Allerdale, Amber Valley, Arun, Ashfield, Ashford, Aylesbury Vale, Babergh, Barrow-in-Furness, Basildon, Basingstoke & Deane, Bassetlaw, Blaby, Bolsover, Boston, Braintree, Breckland, Brentwood, Broadland, Bromsgrove, Broxbourne, Broxtowe, Burnley, Cambridge, Cannock Chase, Canterbury, Carlisle, Castle Point, Charnwood, Chelmsford, Cherwell, Chesterfield, Chichester, Chiltern, Chorley, Christchurch, Colchester, Copeland, Corby, Cotswold, Craven, Crawley, Dacorum, Dartford, Daventry, Derbyshire Dales, Dover, East Cambridgeshire, East Devon, East Dorset, East Hampshire, East Hertfordshire, East Lindsey, East Northamptonshire, East Staffordshire, Eastbourne, Eastleigh, Eden, Elmbridge, Epping Forest, Epsom & Ewell, Erewash, Exeter, Fenland, Forest Heath, Forest of Dean, Fylde, Gedling, Gloucester, Gravesham, Great Yarmouth, Guildford, Hambleton, Harborough, Harlow, Harrogate, Hart, Havant, Hertsmere, High Peak, Hinckley & Bosworth, Horsham, Huntingdonshire, Hyndburn, Ipswich, Kettering, King’s Lynn & West Norfolk, Lancaster, Lewes, Lichfield, Lincoln, Maidstone, Maldon, Malvern Hills, Mansfield, Melton, Mendip, Mid Devon, Mid Suffolk, Mid Sussex, Mole Valley, New Forest, Newark & Sherwood, Newcastle-under-Lyme, North Devon, North Dorset, North East Derbyshire, North Hertfordshire, North Kesteven, North Norfolk, North Warwickshire, North West Leicestershire, Northampton, Norwich, Oadby & Wigston, Pendle, Preston, Purbeck, Redditch, Reigate & Banstead, Ribble Valley, Richmondshire, Rochford, Rossendale, Rother, Rugby, Runnymede, Rushcliffe, Rushmoor, Ryedale, St Albans, St Edmundsbury, Scarborough, Sedgemoor, Selby, Sevenoaks, Shepway, South Bucks, South Cambridgeshire, South Derbyshire, South Hams, South Holland, South Kesteven, South Lakeland, South Norfolk, South Northamptonshire, South Oxfordshire, South Ribble, South Somerset, South Staffordshire, Spelthorne, Stafford, Staffordshire Moorlands, Stevenage, Stratford-on-Avon, Stroud, Suffolk Coastal, Surrey Heath, Swale, Tamworth, Tandridge, Taunton Deane, Teignbridge, Tendring, Test Valley, Tewkesbury, Thanet, Three Rivers, Tonbridge & Malling, Torridge, Tunbridge Wells, Uttlesford, Vale of White Horse, Warwick, Watford, Waveney, Waverley, Wealden, Wellingborough, Welwyn Hatfield, West Devon, West Dorset, West Lancashire, West Lindsey, West Oxfordshire, West Somerset, Weymouth & Portland, Winchester, Woking, Worcester, Worthing, Wychavon, Wycombe, Wyre, Wyre Forest.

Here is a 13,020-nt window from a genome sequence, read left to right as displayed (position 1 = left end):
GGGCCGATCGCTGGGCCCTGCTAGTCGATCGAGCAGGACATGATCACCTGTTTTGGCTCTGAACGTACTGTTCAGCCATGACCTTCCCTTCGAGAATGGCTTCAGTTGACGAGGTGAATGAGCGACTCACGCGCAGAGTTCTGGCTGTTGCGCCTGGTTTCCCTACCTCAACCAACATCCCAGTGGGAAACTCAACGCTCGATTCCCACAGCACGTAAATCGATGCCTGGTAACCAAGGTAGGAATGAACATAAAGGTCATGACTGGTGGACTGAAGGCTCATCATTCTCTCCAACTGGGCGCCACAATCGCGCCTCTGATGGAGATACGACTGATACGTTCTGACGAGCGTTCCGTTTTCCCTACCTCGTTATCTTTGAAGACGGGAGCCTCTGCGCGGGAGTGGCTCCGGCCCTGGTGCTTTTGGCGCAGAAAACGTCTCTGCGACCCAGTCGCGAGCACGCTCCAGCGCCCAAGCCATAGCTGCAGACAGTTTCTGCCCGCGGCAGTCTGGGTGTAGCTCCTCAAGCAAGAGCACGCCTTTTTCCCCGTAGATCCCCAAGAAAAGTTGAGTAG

2 responses to ‘The other elections taking place on 7 May

  1. I have only recently discovered your website and find it one of the most fascinating and interesting of those looking forward to GE2015.

    Could I perhaps ask your view on two matters of the election and on one of history please?

    1.Why do you count Speaker as other but deputies as within theair parties please? Surely better to count Buckingham as Con for the purposes of calculating Con seats

    2.Do you consider it possible as I do that in Con/LD marginals, LDs may hold on due to UKIP taking more votes from Con than Con take from LD

    3.Where do you get your information on old General Election results by Constituency from? Are all results by Constituency since 1900 online please?

    Thanking you for kind help

    • Thanks for your comments, Peter. To answer your questions:

      1: I’m following convention in discounting the Speaker from the arithmetic of the next parliament. It’s perfectly possible that John Bercow will not be reelected Speaker, of course, but I’ve chosen to bracket him with the “others” to be consistent in my predictions and to stick with precedent.

      2: This is entirely possible, and may be one way that Ukip has more impact on the outcome of the election than winning seats in its own right.

      3: Wikipedia is a good site to look at for constituency results, but I also use reference books, particularly the long-running Nuffield Election Studies.